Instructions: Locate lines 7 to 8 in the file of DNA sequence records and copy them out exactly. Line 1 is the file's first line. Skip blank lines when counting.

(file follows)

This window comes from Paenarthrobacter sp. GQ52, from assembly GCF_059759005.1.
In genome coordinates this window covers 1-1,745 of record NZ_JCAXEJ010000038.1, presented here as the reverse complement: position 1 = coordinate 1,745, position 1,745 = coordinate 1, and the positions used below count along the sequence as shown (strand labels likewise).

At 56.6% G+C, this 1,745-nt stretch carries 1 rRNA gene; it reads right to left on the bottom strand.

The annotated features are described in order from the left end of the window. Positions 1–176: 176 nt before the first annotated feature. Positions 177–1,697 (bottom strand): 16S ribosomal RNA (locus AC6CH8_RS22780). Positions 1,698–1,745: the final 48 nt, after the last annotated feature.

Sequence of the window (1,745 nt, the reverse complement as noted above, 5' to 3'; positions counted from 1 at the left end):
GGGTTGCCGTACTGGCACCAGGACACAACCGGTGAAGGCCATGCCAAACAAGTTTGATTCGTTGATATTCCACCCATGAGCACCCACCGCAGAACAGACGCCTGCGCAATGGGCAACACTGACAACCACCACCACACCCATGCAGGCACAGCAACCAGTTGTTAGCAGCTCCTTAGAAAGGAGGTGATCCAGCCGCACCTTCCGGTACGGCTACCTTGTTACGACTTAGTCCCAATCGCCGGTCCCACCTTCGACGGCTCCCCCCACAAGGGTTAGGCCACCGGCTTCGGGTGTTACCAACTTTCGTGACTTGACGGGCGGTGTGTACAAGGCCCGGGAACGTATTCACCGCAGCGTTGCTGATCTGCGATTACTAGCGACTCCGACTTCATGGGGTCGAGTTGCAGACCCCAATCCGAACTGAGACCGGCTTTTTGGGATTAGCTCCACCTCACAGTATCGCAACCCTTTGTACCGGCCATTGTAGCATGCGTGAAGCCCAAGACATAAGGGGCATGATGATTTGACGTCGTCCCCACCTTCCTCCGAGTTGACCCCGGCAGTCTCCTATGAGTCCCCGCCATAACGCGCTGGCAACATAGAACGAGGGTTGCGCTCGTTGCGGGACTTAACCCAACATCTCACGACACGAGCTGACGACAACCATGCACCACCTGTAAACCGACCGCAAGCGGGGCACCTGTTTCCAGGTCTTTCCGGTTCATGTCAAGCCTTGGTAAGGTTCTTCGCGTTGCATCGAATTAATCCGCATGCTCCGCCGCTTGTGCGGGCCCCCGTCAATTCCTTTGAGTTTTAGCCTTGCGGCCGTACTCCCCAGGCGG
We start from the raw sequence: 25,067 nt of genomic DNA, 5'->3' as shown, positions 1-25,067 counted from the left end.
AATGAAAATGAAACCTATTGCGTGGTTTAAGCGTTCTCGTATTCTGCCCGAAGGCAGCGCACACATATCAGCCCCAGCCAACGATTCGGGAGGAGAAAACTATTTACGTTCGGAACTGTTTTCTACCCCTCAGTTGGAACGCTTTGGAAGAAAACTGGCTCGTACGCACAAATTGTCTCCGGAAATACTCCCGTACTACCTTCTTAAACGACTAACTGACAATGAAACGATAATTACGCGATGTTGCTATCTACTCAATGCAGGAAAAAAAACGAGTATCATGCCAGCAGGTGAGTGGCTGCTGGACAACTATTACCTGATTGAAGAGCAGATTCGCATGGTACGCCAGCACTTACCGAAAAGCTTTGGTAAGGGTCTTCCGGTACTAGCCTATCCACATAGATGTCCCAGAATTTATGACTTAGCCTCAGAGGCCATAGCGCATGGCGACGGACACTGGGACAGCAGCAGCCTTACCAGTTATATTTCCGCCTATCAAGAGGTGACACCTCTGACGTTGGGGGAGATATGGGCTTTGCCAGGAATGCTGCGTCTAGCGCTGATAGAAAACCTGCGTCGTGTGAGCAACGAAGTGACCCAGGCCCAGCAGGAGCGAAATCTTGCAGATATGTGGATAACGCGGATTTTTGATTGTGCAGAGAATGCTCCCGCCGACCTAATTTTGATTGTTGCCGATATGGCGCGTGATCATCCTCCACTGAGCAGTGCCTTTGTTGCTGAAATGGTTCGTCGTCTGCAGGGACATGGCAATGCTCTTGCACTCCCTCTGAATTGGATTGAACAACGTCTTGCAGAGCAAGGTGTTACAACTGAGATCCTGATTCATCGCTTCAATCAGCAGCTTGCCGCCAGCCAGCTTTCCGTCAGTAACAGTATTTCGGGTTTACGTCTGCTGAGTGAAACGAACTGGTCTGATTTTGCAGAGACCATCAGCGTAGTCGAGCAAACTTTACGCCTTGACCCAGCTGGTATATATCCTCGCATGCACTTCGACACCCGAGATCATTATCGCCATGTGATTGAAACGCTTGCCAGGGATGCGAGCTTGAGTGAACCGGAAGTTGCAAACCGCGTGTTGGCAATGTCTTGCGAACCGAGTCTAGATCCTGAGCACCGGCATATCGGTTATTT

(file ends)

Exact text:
We start from the raw sequence: 25,067 nt of genomic DNA, 5'->3' as shown, positions 1-25,067 counted from the left end.
AATGAAAATGAAACCTATTGCGTGGTTTAAGCGTTCTCGTATTCTGCCCGAAGGCAGCGCACACATATCAGCCCCAGCCAACGATTCGGGAGGAGAAAACTATTTACGTTCGGAACTGTTTTCTACCCCTCAGTTGGAACGCTTTGGAAGAAAACTGGCTCGTACGCACAAATTGTCTCCGGAAATACTCCCGTACTACCTTCTTAAACGACTAACTGACAATGAAACGATAATTACGCGATGTTGCTATCTACTCAATGCAGGAAAAAAAACGAGTATCATGCCAGCAGGTGAGTGGCTGCTGGACAACTATTACCTGATTGAAGAGCAGATTCGCATGGTACGCCAGCACTTACCGAAAAGCTTTGGTAAGGGTCTTCCGGTACTAGCCTATCCACATAGATGTCCCAGAATTTATGACTTAGCCTCAGAGGCCATAGCGCATGGCGACGGACACTGGGACAGCAGCAGCCTTACCAGTTATATTTCCGCCTATCAAGAGGTGACACCTCTGACGTTGGGGGAGATATGGGCTTTGCCAGGAATGCTGCGTCTAGCGCTGATAGAAAACCTGCGTCGTGTGAGCAACGAAGTGACCCAGGCCCAGCAGGAGCGAAATCTTGCAGATATGTGGATAACGCGGATTTTTGATTGTGCAGAGAATGCTCCCGCCGACCTAATTTTGATTGTTGCCGATATGGCGCGTGATCATCCTCCACTGAGCAGTGCCTTTGTTGCTGAAATGGTTCGTCGTCTGCAGGGACATGGCAATGCTCTTGCACTCCCTCTGAATTGGATTGAACAACGTCTTGCAGAGCAAGGTGTTACAACTGAGATCCTGATTCATCGCTTCAATCAGCAGCTTGCCGCCAGCCAGCTTTCCGTCAGTAACAGTATTTCGGGTTTACGTCTGCTGAGTGAAACGAACTGGTCTGATTTTGCAGAGACCATCAGCGTAGTCGAGCAAACTTTACGCCTTGACCCAGCTGGTATATATCCTCGCATGCACTTCGACACCCGAGATCATTATCGCCATGTGATTGAAACGCTTGCCAGGGATGCGAGCTTGAGTGAACCGGAAGTTGCAAACCGCGTGTTGGCAATGTCTTGCGAACCGAGTCTAGATCCTGAGCACCGGCATATCGGTTATTT